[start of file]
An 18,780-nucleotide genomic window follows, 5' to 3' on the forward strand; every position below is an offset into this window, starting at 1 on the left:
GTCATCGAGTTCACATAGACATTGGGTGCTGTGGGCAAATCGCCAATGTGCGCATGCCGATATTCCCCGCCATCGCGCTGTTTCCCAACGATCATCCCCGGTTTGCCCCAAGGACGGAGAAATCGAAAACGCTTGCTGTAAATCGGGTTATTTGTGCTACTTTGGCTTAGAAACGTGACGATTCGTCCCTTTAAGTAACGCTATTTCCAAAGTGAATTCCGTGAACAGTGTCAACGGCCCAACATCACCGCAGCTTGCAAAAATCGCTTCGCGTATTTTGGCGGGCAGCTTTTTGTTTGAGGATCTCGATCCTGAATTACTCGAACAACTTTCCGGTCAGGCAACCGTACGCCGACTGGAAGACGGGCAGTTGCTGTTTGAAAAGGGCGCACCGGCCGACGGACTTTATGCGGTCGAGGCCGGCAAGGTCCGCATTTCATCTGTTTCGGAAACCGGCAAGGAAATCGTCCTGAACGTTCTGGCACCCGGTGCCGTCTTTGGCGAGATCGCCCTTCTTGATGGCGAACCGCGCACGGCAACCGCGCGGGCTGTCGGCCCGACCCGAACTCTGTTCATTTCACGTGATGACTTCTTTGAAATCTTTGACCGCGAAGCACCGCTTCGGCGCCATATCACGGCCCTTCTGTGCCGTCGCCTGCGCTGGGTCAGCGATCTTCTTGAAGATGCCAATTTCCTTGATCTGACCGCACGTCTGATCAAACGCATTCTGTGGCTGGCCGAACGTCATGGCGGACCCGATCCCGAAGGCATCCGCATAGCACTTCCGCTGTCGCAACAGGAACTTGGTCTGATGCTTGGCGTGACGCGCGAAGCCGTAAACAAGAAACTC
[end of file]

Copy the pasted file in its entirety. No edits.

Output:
An 18,780-nucleotide genomic window follows, 5' to 3' on the forward strand; every position below is an offset into this window, starting at 1 on the left:
GTCATCGAGTTCACATAGACATTGGGTGCTGTGGGCAAATCGCCAATGTGCGCATGCCGATATTCCCCGCCATCGCGCTGTTTCCCAACGATCATCCCCGGTTTGCCCCAAGGACGGAGAAATCGAAAACGCTTGCTGTAAATCGGGTTATTTGTGCTACTTTGGCTTAGAAACGTGACGATTCGTCCCTTTAAGTAACGCTATTTCCAAAGTGAATTCCGTGAACAGTGTCAACGGCCCAACATCACCGCAGCTTGCAAAAATCGCTTCGCGTATTTTGGCGGGCAGCTTTTTGTTTGAGGATCTCGATCCTGAATTACTCGAACAACTTTCCGGTCAGGCAACCGTACGCCGACTGGAAGACGGGCAGTTGCTGTTTGAAAAGGGCGCACCGGCCGACGGACTTTATGCGGTCGAGGCCGGCAAGGTCCGCATTTCATCTGTTTCGGAAACCGGCAAGGAAATCGTCCTGAACGTTCTGGCACCCGGTGCCGTCTTTGGCGAGATCGCCCTTCTTGATGGCGAACCGCGCACGGCAACCGCGCGGGCTGTCGGCCCGACCCGAACTCTGTTCATTTCACGTGATGACTTCTTTGAAATCTTTGACCGCGAAGCACCGCTTCGGCGCCATATCACGGCCCTTCTGTGCCGTCGCCTGCGCTGGGTCAGCGATCTTCTTGAAGATGCCAATTTCCTTGATCTGACCGCACGTCTGATCAAACGCATTCTGTGGCTGGCCGAACGTCATGGCGGACCCGATCCCGAAGGCATCCGCATAGCACTTCCGCTGTCGCAACAGGAACTTGGTCTGATGCTTGGCGTGACGCGCGAAGCCGTAAACAAGAAACTC